God Is Back: How the Global Revival of Faith Is Changing the World, by John Micklethwait and Adrian Wooldridge (New York: The Penguin Press, 2009, ISBN 978-1-59420-213-1) 416 pp. Cloth $27.95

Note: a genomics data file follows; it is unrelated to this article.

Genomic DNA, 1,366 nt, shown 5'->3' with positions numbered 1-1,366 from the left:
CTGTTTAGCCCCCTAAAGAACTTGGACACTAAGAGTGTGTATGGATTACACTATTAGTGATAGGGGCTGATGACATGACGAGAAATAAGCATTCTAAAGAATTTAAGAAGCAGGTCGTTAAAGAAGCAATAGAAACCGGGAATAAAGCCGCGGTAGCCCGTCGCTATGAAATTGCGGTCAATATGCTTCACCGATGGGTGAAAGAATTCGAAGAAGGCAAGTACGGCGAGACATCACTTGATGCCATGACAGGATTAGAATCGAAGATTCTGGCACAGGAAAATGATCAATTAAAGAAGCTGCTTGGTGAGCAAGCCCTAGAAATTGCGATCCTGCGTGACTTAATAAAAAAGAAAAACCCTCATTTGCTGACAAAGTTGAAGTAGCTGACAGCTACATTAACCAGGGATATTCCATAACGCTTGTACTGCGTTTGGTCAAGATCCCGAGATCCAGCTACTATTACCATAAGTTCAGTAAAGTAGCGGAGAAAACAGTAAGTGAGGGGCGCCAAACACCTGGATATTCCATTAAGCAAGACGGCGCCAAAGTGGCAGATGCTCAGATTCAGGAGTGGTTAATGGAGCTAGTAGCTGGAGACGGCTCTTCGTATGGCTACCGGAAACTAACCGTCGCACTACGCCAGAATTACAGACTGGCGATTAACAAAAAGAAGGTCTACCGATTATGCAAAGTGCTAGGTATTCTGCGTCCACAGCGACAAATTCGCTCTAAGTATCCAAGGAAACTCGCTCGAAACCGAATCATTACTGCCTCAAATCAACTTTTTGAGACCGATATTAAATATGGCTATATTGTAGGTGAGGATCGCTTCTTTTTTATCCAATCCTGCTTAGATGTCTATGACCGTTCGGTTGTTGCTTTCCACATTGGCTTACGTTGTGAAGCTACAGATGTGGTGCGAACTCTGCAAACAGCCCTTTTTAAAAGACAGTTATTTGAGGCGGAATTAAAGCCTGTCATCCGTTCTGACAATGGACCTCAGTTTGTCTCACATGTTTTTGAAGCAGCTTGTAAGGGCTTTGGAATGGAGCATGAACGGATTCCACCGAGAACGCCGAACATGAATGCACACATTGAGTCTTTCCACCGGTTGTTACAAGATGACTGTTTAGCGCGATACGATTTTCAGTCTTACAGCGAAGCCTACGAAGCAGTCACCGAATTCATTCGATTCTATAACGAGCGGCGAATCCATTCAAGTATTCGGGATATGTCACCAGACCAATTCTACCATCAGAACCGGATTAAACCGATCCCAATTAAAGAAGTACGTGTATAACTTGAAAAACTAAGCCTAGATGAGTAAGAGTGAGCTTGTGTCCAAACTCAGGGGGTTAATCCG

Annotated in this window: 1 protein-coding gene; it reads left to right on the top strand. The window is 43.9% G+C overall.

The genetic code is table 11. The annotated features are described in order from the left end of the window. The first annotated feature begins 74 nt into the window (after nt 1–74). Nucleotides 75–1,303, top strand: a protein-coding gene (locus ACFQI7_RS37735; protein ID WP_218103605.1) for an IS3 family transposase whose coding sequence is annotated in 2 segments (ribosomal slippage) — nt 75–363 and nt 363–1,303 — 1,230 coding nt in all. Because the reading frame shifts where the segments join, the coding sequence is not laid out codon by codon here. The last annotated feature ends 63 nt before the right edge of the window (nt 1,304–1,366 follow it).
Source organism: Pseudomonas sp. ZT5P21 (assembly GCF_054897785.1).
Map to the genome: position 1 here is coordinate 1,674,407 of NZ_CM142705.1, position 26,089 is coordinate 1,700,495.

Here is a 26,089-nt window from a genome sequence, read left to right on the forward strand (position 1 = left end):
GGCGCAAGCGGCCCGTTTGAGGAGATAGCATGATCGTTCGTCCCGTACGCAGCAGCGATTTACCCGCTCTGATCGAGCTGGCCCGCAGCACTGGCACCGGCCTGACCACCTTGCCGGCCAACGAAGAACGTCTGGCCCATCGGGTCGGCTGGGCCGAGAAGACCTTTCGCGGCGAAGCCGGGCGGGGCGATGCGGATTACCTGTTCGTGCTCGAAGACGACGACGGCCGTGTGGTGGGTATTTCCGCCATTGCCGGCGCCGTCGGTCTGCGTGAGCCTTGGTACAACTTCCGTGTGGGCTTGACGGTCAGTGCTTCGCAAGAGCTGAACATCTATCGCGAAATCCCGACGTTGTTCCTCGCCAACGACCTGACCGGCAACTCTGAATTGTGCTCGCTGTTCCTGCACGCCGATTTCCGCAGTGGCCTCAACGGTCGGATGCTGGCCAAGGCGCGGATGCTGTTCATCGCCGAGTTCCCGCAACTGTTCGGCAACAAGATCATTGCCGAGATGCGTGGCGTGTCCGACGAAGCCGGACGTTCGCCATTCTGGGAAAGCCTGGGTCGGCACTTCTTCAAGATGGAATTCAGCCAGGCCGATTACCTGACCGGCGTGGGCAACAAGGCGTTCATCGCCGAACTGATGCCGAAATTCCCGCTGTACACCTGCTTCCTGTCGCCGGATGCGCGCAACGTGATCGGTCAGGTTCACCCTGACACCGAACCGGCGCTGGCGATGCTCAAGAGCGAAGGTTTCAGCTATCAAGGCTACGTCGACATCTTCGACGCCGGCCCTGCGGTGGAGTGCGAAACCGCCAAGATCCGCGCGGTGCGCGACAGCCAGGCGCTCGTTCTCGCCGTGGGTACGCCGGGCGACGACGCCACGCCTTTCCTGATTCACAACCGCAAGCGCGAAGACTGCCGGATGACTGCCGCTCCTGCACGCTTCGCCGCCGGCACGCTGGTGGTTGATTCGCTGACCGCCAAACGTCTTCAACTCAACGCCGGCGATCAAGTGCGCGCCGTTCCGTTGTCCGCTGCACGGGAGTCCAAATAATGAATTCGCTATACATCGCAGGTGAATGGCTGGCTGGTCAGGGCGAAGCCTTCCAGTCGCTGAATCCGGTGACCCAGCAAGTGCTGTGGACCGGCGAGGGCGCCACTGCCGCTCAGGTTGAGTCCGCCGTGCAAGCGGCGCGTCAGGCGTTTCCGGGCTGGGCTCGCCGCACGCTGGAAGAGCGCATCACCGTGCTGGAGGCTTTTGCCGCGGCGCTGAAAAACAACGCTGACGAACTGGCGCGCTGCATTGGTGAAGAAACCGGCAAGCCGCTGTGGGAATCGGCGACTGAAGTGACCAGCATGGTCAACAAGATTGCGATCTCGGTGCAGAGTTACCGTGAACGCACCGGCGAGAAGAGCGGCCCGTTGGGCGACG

It’s a bit strange—if not audacious—that The Economist’s editor in chief, John Micklethwait, and its Washington bureau chief, Adrian Wooldridge, would choose to coauthor a free-market explanation of religion’s growth and fortitude in the midst of our era’s greatest economic recession. Stranger still is that they should use the ill-timed tome to rail against a position that blew its final smoke in the cultural revolution of the 1960s, namely that advancing modernity will inevitably trample religion into the dustbin of history. Yet this is exactly what Micklethwait and Wooldridge have done, arguing over the four hundred-odd pages of God Is Back that, contrary to their notion of common secular belief, religion is actually alive and well—even growing—in most parts of the world.